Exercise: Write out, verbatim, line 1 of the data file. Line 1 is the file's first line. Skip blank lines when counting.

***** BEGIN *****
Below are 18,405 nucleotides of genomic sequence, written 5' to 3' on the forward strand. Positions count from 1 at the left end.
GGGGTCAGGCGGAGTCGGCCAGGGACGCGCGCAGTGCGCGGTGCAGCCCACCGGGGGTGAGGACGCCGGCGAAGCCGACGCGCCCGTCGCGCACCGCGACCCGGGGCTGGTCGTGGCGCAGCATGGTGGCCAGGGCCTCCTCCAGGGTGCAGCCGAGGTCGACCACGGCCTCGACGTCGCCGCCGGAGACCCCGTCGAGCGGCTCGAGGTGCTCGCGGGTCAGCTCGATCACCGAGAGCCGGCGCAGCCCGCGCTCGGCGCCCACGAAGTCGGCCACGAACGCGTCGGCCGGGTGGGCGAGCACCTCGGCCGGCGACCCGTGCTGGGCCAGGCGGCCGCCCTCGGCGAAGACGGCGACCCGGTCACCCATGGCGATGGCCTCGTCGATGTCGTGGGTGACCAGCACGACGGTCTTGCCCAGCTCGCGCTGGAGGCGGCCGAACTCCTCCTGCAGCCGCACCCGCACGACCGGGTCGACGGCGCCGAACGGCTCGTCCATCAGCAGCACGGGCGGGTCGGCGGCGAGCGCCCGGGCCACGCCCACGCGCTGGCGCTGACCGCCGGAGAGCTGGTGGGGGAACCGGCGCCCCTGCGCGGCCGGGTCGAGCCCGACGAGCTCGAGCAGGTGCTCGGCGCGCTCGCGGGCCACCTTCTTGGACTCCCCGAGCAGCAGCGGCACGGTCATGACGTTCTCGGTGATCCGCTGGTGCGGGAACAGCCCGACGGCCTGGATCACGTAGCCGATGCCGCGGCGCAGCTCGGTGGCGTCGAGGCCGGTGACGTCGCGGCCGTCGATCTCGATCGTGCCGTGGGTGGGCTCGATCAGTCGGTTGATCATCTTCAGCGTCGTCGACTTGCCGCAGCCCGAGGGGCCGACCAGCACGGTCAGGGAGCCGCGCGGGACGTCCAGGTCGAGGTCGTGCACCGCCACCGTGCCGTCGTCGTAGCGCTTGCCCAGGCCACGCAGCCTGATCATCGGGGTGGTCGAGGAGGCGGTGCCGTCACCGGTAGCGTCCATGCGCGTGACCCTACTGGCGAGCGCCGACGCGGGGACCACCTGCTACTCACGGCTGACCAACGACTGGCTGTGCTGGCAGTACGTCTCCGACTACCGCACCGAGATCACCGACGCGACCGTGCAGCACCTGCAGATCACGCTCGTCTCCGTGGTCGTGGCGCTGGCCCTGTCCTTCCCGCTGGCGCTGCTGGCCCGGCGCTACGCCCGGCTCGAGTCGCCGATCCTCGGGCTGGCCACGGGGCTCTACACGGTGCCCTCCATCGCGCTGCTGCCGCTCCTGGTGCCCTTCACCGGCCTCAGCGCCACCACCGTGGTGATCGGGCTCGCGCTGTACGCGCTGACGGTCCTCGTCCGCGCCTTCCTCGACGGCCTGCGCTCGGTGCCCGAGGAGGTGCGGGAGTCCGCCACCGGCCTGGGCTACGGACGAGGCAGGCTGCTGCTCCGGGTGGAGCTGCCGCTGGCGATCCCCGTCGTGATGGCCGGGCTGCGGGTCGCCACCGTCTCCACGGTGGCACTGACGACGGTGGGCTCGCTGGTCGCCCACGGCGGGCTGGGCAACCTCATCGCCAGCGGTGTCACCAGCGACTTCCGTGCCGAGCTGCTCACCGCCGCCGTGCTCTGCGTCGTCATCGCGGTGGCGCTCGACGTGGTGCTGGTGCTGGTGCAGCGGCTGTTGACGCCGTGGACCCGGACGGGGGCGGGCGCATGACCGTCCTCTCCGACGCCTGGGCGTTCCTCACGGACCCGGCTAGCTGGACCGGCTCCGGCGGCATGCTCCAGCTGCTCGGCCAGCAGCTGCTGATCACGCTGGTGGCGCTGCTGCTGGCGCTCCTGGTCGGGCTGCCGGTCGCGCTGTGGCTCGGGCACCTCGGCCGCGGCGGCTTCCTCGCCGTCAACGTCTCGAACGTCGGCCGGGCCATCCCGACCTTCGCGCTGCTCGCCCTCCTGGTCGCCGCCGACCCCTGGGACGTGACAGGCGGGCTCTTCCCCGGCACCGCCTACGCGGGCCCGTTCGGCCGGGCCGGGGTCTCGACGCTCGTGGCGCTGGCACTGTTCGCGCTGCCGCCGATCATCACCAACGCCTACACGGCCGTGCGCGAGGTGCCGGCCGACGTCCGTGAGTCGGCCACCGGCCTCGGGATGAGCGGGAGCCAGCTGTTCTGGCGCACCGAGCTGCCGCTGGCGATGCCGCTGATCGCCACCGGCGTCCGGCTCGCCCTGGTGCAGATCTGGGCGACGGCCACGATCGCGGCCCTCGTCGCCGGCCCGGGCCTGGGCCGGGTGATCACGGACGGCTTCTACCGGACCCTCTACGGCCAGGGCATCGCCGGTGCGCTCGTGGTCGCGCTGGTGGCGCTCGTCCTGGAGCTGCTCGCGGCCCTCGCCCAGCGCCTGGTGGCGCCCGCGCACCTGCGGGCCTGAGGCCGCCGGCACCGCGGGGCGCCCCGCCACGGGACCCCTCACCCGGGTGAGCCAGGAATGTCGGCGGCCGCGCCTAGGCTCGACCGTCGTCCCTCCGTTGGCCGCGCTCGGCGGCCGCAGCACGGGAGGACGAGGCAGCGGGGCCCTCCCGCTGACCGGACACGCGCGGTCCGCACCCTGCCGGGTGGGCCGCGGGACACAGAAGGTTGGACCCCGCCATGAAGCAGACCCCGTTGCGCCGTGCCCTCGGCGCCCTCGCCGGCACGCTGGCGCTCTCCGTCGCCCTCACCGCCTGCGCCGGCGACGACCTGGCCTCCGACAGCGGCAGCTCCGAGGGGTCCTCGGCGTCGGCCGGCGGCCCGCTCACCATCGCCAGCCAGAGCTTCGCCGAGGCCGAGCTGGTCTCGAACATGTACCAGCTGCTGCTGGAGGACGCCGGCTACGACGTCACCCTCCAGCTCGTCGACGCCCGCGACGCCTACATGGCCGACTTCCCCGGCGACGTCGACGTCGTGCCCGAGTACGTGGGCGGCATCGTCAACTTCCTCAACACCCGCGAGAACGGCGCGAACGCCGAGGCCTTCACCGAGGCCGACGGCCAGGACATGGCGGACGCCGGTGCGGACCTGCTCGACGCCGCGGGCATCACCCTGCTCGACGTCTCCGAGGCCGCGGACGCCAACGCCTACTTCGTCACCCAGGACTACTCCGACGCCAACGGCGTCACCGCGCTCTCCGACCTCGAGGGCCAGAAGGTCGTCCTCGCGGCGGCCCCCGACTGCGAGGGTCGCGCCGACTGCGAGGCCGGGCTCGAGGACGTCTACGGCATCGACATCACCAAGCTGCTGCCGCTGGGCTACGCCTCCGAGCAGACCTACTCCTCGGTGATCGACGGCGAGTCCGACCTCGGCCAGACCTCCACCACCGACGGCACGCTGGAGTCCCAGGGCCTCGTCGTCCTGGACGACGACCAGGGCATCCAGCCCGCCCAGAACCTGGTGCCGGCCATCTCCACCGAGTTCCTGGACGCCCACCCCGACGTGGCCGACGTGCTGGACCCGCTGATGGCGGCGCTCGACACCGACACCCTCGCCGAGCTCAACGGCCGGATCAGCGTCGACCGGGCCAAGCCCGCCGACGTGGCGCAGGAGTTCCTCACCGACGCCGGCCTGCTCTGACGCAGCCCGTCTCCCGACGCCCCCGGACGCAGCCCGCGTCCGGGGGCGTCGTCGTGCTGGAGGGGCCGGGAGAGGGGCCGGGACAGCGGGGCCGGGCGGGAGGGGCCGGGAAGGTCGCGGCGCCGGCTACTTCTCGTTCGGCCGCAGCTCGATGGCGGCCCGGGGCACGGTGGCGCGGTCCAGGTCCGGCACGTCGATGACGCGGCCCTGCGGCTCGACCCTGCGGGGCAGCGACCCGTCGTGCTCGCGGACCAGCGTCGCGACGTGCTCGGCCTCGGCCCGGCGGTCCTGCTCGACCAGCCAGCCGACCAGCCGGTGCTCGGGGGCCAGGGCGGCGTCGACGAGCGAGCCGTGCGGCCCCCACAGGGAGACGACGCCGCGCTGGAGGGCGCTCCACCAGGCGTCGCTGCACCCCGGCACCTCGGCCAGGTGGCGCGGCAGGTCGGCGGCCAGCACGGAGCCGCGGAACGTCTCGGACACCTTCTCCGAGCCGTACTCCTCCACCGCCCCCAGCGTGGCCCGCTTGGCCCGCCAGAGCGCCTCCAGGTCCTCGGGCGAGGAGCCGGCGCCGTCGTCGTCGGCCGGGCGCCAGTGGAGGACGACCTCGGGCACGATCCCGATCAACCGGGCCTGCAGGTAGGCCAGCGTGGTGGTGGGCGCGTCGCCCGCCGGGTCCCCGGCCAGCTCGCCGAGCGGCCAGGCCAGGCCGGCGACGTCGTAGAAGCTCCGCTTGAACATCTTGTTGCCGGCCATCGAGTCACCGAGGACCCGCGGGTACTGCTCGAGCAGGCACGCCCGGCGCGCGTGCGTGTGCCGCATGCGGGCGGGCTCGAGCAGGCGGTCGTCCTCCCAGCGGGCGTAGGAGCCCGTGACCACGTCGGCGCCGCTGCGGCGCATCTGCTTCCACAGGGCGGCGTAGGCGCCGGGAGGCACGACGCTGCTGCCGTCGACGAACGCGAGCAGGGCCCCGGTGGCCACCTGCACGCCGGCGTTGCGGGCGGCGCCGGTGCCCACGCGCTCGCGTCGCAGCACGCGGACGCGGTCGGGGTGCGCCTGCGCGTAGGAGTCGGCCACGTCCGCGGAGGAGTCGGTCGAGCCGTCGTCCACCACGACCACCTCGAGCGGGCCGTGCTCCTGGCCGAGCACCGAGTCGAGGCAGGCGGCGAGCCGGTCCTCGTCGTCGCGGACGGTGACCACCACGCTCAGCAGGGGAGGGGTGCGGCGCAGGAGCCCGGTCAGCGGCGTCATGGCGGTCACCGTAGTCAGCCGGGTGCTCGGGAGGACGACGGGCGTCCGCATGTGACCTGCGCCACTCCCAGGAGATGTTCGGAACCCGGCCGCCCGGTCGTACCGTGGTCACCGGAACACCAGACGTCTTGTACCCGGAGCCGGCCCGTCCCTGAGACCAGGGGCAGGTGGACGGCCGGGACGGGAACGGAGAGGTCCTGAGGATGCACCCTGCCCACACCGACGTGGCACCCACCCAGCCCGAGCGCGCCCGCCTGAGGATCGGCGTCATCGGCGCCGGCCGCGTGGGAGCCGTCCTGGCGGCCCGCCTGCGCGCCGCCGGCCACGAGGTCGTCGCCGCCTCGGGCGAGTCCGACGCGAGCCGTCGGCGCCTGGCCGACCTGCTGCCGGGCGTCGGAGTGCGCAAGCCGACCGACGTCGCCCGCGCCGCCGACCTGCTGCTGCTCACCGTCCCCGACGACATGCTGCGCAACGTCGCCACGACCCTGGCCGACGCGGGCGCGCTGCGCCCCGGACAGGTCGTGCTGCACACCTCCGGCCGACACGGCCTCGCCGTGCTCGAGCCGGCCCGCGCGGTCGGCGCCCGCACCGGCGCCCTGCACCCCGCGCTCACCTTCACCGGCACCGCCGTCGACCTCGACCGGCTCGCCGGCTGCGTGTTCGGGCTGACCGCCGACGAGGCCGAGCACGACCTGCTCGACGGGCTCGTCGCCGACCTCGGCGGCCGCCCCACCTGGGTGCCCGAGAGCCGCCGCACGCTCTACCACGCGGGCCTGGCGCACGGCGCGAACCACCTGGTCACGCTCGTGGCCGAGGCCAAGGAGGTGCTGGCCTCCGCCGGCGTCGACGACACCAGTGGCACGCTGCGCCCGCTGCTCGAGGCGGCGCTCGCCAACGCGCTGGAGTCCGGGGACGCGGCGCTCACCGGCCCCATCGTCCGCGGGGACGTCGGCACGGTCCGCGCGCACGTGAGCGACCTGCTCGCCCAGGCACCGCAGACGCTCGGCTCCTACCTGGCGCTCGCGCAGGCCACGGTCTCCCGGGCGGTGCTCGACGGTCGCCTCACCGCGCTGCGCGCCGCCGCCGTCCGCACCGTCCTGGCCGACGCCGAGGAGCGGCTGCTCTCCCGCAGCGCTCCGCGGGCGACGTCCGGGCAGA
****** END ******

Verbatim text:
Below are 18,405 nucleotides of genomic sequence, written 5' to 3' on the forward strand. Positions count from 1 at the left end.